Science Education and Public Engagement

An inspirational webinar was led by ECSITE on Science Education and Public Engagement for GRACE partners.

Why Science Education and Public Engagement?

Science education and public engagement are two of the foundational keys of Responsible Research and Innovation (RRI), and have a crucial role to play in the establishment of bonds between science and society based on trust, two-way dialogue, and long-term thinking.

Following a short introduction to the topic, concrete insights into what science education and public engagement mean in practice were given, with two inspiring pitches from representatives of researchers and science engagement organisations.

Speakers provided approachable, concrete examples, based on GRACE partners’ specificities:

  • Sara Calcagnini, Education & CREI, Public engagement, National Museum of Science and Technology Leonardo da Vinci (Milan, Italy)
  • Diana Szakál, Research Fellow & FIT4FOOD2030 Budapest coordinator, Environmental Social Science Research Group (Budapest, Hungary). Download her presentation

Breakout rooms then allowed participants to dive further with the speakers into SE and PE issues, discussing what they had heard, how it could be relevant to their work and what they would like to know more about. It was also a good opportunity to cover challenges and potential solutions.

Food for thought

  • Today, knowledge is changing. Engagement is about a change in approach, framing the topic in another way for a broader reflection, and a different way of thinking. Moreover, research shows that engagement contributes to better performance in other aspects of research.
  • Working with partners like science engagement organisations can help researchers tackling the requirements made by research calls in a more creative way, moving beyond a ticking-the-box exercise.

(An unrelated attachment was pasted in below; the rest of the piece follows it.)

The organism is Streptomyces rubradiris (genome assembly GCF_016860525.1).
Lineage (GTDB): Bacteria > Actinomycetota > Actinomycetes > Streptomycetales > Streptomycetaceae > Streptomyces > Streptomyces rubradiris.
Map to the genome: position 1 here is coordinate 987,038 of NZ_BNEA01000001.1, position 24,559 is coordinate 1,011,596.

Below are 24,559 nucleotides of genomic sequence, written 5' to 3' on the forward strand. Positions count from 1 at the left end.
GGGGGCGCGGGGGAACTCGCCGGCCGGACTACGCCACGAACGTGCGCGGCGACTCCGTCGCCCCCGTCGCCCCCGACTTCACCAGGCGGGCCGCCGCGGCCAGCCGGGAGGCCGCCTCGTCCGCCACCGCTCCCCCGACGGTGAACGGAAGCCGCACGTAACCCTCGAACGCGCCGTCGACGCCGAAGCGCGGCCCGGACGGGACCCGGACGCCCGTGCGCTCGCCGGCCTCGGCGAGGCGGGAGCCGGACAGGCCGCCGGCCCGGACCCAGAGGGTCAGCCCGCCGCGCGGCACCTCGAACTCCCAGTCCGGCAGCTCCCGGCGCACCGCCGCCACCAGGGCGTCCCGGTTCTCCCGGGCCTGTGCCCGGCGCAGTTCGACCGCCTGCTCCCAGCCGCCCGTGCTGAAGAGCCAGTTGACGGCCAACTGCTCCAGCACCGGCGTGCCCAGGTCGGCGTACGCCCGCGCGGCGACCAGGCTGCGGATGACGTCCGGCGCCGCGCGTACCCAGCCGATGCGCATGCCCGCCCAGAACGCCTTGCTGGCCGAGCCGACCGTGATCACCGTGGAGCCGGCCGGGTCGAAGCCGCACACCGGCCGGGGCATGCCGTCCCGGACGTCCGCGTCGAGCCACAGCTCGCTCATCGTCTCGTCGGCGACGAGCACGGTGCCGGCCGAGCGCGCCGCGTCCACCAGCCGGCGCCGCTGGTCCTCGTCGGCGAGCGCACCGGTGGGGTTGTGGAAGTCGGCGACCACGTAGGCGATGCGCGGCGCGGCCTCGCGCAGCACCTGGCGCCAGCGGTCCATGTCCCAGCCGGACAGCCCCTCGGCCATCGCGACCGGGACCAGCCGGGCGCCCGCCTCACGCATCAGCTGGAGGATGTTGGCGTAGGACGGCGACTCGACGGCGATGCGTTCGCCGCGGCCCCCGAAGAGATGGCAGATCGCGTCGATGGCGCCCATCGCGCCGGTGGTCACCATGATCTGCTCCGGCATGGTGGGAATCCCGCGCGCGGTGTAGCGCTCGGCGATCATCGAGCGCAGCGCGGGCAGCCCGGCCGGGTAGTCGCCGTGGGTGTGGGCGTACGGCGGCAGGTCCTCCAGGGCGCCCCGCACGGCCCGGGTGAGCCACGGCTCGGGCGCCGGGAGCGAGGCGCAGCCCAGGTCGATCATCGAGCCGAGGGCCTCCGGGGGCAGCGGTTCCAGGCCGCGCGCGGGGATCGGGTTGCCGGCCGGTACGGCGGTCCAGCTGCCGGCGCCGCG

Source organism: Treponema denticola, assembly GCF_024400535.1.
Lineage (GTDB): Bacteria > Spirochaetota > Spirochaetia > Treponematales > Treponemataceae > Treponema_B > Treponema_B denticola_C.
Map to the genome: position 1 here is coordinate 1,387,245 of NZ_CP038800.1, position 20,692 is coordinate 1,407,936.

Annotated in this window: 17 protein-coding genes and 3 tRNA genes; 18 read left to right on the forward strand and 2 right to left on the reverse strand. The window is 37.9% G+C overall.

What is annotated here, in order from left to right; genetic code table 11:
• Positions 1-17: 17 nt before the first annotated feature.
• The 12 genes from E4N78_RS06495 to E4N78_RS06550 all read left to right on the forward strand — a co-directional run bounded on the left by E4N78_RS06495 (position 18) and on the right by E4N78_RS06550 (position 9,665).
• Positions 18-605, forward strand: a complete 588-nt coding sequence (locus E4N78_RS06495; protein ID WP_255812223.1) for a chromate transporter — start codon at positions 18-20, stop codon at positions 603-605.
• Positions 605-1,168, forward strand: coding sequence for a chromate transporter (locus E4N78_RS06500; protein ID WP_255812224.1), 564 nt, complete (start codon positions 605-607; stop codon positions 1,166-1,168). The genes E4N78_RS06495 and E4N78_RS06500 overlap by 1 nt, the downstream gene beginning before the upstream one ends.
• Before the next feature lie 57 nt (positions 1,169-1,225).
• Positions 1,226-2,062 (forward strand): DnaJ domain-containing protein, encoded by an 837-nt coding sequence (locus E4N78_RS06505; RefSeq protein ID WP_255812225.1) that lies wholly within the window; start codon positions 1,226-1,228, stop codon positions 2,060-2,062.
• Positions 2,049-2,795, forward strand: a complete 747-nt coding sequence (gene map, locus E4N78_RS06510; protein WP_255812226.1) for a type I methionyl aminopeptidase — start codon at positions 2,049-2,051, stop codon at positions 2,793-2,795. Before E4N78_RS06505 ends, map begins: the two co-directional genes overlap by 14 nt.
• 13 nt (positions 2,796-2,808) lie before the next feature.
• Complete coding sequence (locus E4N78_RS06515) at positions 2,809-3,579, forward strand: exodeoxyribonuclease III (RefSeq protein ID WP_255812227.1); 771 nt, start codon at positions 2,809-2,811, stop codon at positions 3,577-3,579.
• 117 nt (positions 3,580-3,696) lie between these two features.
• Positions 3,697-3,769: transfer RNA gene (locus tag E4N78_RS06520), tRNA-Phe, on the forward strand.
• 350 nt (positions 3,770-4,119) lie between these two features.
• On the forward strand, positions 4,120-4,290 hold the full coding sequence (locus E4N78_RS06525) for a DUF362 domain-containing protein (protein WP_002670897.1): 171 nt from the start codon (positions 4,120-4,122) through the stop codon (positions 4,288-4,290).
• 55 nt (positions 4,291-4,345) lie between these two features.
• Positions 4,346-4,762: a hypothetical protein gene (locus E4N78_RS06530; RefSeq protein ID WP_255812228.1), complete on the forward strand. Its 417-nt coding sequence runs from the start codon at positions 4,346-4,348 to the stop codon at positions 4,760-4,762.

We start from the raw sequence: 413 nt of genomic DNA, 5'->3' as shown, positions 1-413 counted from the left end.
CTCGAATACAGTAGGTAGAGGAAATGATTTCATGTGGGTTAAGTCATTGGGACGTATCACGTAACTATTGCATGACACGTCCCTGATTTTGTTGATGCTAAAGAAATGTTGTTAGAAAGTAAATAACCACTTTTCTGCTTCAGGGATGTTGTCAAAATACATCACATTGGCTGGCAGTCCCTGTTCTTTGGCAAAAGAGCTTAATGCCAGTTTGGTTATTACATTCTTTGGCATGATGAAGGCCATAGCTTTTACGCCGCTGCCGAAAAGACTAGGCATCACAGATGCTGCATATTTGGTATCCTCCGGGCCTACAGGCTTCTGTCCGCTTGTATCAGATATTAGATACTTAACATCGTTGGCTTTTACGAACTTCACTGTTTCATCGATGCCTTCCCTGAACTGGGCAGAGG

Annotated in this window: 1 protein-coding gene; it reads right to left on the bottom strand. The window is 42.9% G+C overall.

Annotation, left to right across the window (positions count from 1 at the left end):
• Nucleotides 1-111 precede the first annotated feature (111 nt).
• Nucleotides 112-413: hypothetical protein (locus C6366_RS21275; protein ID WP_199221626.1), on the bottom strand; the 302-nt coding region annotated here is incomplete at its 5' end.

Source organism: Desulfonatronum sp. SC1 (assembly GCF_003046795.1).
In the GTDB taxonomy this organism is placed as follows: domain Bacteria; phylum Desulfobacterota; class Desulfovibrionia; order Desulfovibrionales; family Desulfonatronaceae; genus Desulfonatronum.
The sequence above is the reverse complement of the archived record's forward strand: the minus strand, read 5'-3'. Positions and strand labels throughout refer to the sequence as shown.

• No research idea or project is too small to be of interest, with the right perspective and support. Likewise, both STEM subjects and social science and humanities lend themselves to engagement – even though the latter might feel that they have nothing concrete ‘to show’, the topics and questions they raise as they study society itself resonate well with audiences. The necessary mix are research content, engagement-related skills and motivation, and shared aims between the researcher and the science engagement organisation to bring the topic closer to the public and learn from these exchanges.
  • How do you fuel researchers’ motivation to engage in SE and PE?  Requirements made by funders are a good starting point but are not sufficient. Training should be included alongside the practice of engagement. Science engagement organisation deliver training that helps researchers find their own way (in terms of format, duration, audiences, etc.) to reach a level of comfort with the idea and practices of engagement. Under these conditions, a large number of researchers find it motivating and enjoyable.

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